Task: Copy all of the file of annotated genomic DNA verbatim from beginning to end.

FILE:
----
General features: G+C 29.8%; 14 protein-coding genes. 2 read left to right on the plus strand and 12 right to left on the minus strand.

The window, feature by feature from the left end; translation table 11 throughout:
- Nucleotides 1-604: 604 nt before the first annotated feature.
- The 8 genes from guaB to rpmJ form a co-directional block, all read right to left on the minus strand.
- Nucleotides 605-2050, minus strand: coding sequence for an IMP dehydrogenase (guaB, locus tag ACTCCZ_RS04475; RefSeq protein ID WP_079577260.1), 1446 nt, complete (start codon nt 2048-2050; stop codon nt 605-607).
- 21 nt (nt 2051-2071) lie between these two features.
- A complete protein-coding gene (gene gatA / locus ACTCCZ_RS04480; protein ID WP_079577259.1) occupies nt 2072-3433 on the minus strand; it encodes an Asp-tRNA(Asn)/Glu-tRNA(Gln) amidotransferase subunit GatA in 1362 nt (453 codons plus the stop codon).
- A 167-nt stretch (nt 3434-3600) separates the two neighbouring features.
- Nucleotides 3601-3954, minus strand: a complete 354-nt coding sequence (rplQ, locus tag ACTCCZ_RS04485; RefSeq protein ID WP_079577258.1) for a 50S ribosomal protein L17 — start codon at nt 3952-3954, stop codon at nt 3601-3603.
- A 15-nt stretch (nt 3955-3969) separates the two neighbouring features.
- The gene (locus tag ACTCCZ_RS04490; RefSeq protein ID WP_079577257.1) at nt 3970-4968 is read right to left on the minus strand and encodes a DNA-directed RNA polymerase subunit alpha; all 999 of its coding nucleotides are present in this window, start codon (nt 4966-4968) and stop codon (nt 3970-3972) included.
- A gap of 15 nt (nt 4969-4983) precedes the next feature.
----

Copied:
General features: G+C 29.8%; 14 protein-coding genes. 2 read left to right on the plus strand and 12 right to left on the minus strand.

The window, feature by feature from the left end; translation table 11 throughout:
- Nucleotides 1-604: 604 nt before the first annotated feature.
- The 8 genes from guaB to rpmJ form a co-directional block, all read right to left on the minus strand.
- Nucleotides 605-2050, minus strand: coding sequence for an IMP dehydrogenase (guaB, locus tag ACTCCZ_RS04475; RefSeq protein ID WP_079577260.1), 1446 nt, complete (start codon nt 2048-2050; stop codon nt 605-607).
- 21 nt (nt 2051-2071) lie between these two features.
- A complete protein-coding gene (gene gatA / locus ACTCCZ_RS04480; protein ID WP_079577259.1) occupies nt 2072-3433 on the minus strand; it encodes an Asp-tRNA(Asn)/Glu-tRNA(Gln) amidotransferase subunit GatA in 1362 nt (453 codons plus the stop codon).
- A 167-nt stretch (nt 3434-3600) separates the two neighbouring features.
- Nucleotides 3601-3954, minus strand: a complete 354-nt coding sequence (rplQ, locus tag ACTCCZ_RS04485; RefSeq protein ID WP_079577258.1) for a 50S ribosomal protein L17 — start codon at nt 3952-3954, stop codon at nt 3601-3603.
- A 15-nt stretch (nt 3955-3969) separates the two neighbouring features.
- The gene (locus tag ACTCCZ_RS04490; RefSeq protein ID WP_079577257.1) at nt 3970-4968 is read right to left on the minus strand and encodes a DNA-directed RNA polymerase subunit alpha; all 999 of its coding nucleotides are present in this window, start codon (nt 4966-4968) and stop codon (nt 3970-3972) included.
- A gap of 15 nt (nt 4969-4983) precedes the next feature.